During divorce proceedings, most attorneys discourage their clients from engaging in recrimination, even if the other spouse is guilty. This is because it serves no purpose, other than to pointlessly drag out the litigation and drain both spouses’ bank accounts in legal fees. As of 2016, no states require fault to qualify for a divorce, but 22 states offer a choice between fault and no-fault divorce.

Recrimination Example in Divorce

In 1996, Marguerite Bakala became suspicious that her husband, Zdenek, was having an affair. When she confronted him about it, he became physically abusive, and she decided to move out. Two years later, Marguerite filed for divorce on the grounds of adultery and physical cruelty. She also asked that she be granted custody of the couple’s son, as well as child support, alimony, and half of the couple’s belongings.

Meanwhile, Zdenek had filed his own papers in response to Marguerite’s, claiming that he had learned that his wife was also having an affair, and that she was committing the same act she was accusing him of committing Marguerite in fact admitted to the affair, insisting that it had begun after she and Zdenek had already separated. Zdenek felt that she was just as wrong, which should cancel out her requests for support and other benefits. This case is an example of recrimination, as Zdenek was essentially saying “right back at you.”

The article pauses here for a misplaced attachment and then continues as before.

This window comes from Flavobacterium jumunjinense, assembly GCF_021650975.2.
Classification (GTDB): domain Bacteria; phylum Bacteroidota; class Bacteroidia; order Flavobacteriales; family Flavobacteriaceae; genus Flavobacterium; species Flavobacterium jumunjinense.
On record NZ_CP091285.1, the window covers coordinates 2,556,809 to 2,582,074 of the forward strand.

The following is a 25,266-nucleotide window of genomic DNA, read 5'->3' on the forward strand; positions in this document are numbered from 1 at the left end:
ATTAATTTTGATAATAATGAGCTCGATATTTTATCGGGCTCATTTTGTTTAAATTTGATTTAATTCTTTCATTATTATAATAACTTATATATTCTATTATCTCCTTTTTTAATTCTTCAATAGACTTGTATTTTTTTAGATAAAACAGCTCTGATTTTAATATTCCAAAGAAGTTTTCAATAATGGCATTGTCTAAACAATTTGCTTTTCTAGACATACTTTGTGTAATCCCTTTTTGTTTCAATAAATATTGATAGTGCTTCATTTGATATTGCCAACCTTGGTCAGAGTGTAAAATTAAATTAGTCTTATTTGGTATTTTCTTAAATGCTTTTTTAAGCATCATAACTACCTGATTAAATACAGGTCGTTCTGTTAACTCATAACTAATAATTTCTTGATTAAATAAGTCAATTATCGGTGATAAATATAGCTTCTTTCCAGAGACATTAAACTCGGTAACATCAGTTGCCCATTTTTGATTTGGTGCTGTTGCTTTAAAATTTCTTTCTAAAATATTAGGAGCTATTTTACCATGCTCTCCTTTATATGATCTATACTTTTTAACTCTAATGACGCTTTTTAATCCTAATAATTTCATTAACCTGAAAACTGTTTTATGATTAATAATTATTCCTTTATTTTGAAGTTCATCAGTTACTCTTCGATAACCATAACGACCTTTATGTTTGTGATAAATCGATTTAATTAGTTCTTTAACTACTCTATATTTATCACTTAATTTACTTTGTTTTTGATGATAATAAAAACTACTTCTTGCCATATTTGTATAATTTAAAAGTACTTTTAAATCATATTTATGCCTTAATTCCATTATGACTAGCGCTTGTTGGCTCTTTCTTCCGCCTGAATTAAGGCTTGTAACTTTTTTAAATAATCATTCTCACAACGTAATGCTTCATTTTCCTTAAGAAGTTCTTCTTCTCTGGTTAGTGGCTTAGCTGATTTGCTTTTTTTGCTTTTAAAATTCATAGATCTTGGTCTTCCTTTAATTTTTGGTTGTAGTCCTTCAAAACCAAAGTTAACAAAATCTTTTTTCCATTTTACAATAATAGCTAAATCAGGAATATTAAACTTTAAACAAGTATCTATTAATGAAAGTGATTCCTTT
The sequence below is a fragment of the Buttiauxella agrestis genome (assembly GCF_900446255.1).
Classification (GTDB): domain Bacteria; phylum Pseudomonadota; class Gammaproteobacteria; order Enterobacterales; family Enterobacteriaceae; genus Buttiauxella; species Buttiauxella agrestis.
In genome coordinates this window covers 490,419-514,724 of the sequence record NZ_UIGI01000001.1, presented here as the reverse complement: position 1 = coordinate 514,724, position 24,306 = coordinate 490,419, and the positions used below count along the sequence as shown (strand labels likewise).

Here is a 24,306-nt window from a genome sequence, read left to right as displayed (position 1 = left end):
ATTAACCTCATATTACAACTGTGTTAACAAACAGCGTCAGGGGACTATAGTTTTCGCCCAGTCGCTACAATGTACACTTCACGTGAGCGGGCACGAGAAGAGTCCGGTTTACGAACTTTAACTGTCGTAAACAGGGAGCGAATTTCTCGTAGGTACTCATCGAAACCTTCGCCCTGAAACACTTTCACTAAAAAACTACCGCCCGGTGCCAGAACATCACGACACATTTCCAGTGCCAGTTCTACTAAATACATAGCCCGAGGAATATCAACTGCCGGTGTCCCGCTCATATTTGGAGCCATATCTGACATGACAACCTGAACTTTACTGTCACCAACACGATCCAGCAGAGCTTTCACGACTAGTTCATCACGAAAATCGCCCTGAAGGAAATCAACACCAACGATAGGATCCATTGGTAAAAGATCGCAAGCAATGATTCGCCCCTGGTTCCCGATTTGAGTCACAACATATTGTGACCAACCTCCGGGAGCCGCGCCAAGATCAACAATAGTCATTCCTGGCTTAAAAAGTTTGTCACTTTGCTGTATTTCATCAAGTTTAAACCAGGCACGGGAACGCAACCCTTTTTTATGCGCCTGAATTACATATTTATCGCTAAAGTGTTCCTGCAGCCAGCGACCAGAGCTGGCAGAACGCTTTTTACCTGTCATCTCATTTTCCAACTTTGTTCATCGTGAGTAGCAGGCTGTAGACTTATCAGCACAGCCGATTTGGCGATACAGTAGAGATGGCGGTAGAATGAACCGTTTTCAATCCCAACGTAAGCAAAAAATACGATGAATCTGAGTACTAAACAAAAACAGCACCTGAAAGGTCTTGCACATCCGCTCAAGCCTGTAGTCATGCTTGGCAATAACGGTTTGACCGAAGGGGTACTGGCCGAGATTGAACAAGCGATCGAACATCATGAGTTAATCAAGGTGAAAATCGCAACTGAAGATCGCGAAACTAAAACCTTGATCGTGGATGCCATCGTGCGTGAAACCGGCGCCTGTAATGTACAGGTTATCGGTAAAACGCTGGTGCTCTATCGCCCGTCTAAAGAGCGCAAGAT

When Zdenek didn’t show up to the trial, Marguerite was granted her divorce on the grounds of adultery. Although Zdenek appealed the ruling, claiming that the court should never have granted the divorce, because recrimination nullified her complaint of adultery, the court disagreed. The family court’s ruling was upheld by the appellate courts at each stage, as Zdenek tried to have the decision reversed.

Related Legal Terms and Issues

  • Jurisdiction — The legal authority to hear legal cases and make judgments; the geographical region of authority to enforce justice.